We're walking temples of noise, and when you add tender hearts to this mix, it somehow lets us meet in places we couldn't get to any other way.-Anne Lamott

          by alicia on Tue Jul 10, 2012 at 09:03:53 AM PDT

          [ Parent ]

  •  I logged in after months because of this diary.... (4+ / 0-)
    Recommended by:
    alicia, madame damnable, Keith930, DawnN

    You guys are talking about a very sweet subject for me, that's very close and dear to my heart!

    I went small this year - 54 plants, only lost 2 so far.

    We had 400 last year, but with a new house we're renovating, and a new baby that arrived this spring (in addition to a day job, and everything else to be done around the farm, including the wheat harvest we just did)- we're skipping the farmer's market this year.  I just put in a smaller test plot of tomatoes (for us and the family), with some different production methods I'm trying out - before scaling up larger next year.

    We put in:  Cherokee Purples, Brandywines, Old Germans, Black Princes, Mortgage Lifters, and Mountain Golds (hybrid).

    >I made tighter spaced, single plant rows (I did twin plant rows last year - 100 ft long each with enough space for the tractor to fit between- may do the twin rows again next year, but will keep the spacing between each much smaller like this year).
    >Experimenting with the florida stake and weave method this year to cut down on stakes, and I have lots of biodegradable baling twine - its working pretty well.
     >Better weed management (still manual, but much more frequent - don't be afraid to carefully bust out the weed whacker in between rows, and mulch liberally)  this year is helping a lot.  
    >Side dressing plants after flowering and  main growth with Milorganite (they shot up a foot in a week, the stems are thicker than my thumbs now).
    >Manually watering this year (mistake - hauling 100 gallons of water 2-3x's a week by hand takes too long, even for me) Next year with a bigger scaled garden, I'll improve last year's configuration and put the gravity fed dripline irrigation system back in.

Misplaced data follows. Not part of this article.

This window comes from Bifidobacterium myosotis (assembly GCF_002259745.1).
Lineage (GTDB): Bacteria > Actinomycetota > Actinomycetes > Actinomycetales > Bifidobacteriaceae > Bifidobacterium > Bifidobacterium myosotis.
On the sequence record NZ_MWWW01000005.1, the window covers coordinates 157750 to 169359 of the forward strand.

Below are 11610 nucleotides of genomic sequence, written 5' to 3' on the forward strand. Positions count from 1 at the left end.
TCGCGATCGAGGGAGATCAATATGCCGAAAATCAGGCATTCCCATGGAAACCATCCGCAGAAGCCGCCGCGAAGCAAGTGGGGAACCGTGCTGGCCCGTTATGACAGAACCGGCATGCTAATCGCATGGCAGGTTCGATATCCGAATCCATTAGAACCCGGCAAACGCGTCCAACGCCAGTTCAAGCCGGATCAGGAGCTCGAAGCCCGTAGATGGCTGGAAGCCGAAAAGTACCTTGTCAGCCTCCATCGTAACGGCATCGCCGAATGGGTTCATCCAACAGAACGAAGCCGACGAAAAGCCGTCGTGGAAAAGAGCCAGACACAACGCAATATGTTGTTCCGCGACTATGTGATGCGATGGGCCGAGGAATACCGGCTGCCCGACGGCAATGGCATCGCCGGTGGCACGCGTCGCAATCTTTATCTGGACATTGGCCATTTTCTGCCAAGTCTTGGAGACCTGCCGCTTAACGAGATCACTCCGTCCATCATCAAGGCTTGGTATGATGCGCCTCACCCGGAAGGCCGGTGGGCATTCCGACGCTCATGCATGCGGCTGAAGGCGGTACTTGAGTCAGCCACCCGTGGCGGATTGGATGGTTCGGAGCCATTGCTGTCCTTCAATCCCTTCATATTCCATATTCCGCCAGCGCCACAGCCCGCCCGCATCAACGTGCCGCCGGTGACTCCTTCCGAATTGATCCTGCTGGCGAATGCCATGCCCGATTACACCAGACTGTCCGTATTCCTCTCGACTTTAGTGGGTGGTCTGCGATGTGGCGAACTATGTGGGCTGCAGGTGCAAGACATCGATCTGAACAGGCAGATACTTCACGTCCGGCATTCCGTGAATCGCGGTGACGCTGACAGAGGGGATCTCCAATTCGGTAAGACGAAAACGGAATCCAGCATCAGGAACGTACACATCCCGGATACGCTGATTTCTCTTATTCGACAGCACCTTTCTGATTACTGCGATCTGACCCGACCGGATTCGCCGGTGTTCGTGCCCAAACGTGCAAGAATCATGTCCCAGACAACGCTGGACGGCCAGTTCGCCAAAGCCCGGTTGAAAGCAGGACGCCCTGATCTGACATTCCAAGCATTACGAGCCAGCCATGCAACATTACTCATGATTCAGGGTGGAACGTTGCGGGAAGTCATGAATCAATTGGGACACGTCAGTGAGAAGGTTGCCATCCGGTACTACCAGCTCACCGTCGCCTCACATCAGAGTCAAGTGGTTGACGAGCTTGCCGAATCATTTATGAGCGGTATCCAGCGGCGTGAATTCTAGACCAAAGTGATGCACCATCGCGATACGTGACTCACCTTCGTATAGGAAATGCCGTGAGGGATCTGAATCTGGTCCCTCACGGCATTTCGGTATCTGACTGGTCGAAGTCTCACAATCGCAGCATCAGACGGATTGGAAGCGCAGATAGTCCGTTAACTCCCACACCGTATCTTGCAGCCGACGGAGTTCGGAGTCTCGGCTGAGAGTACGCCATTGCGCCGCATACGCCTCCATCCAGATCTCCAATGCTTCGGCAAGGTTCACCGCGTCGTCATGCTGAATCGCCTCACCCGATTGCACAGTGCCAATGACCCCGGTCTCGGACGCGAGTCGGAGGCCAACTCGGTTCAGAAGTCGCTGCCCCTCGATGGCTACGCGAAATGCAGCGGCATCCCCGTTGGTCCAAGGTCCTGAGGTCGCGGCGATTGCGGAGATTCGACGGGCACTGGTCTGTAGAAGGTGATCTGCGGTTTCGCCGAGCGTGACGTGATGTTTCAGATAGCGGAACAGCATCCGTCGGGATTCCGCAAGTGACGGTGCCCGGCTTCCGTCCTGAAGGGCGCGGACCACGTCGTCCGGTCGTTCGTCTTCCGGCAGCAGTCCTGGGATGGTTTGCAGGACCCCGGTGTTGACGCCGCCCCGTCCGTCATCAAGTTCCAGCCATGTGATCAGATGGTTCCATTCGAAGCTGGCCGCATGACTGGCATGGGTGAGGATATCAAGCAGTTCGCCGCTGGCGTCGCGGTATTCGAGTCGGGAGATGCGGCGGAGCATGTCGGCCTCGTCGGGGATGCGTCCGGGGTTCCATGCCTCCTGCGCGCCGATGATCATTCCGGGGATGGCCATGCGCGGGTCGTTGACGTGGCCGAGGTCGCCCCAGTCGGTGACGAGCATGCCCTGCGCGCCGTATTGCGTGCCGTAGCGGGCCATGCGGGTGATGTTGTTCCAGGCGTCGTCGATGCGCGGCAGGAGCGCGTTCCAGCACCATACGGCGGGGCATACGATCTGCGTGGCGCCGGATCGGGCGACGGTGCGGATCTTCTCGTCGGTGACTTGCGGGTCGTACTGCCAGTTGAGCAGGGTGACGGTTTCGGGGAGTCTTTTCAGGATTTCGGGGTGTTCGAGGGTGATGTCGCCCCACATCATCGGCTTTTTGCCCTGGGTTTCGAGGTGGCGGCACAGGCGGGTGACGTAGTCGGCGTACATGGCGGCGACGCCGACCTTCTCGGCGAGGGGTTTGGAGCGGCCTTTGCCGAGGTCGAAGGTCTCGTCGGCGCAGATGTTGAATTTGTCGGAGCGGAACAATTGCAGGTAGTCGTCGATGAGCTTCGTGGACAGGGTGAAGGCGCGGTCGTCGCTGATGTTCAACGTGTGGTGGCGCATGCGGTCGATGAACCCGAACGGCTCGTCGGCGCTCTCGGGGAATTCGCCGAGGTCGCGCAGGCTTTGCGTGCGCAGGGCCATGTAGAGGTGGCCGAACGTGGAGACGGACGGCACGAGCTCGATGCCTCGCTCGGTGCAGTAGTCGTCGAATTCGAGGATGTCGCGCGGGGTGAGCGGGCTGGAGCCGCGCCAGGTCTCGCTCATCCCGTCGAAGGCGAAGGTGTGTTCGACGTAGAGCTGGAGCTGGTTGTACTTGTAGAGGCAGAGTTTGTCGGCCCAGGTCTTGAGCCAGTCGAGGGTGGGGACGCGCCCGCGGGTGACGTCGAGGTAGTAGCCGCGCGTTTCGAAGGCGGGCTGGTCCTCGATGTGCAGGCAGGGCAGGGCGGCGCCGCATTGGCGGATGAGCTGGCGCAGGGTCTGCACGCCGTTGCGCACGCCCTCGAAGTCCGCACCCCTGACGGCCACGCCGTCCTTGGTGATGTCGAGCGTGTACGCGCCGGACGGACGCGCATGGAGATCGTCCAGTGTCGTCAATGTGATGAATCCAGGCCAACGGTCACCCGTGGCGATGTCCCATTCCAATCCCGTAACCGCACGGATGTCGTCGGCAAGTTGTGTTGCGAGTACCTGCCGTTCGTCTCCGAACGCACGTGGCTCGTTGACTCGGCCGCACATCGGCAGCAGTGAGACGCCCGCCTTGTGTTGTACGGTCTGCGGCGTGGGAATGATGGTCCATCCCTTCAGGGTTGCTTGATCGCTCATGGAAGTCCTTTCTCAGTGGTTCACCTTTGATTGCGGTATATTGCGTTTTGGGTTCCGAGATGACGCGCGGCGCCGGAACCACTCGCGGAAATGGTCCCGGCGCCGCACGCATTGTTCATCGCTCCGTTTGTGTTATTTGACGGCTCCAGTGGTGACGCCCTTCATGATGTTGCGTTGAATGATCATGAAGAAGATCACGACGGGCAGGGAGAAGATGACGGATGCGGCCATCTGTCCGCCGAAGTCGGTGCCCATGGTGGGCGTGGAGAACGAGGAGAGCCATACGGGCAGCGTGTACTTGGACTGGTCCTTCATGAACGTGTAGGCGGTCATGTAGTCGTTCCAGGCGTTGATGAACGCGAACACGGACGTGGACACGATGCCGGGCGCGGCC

>Stay on top of the organic "Plantskydd" predator spray to keep the deer from gorging themselves, this stuff works well.  Found it last year by recommendation of my grandpa after the deer came in and whittled my tomatoes down to sticks as soon as they were getting ripe.  Took a over a month to nurse my plants back.  Have to keep on the new growth with this, but its keeping the deer away.

    1st tomato this year was a Black Prince - June 17th.

    From my notes for sure: June 24th, 2012 - I pulled 5 black princes, 3 cherokee purples, and 1 mortgage lifter from the garden.

    I know I've pulled 2 other mortgage lifters, 1 brandywine, a mess more of the black princes, and about 7 mountain golds so far - until the 100+ temps shut us down the last 10 days.

    Did you know that above 95 degrees, tomato plants shut down.  Green ones on the vine almost never ripen, and the pollen starts to melt - it literally clumps up and it can't pollinate anything till the temp comes back down.  The leaves will also curl up in order to protect the plant, but if you see this still early in the morning - they definitely need water!  Never fertilize when its that hot, cause the plant will produce itself to death.  Just keep them watered (an inch a week per plant is a good rule of thumb - deep waterings are better) and wait for the weather to break.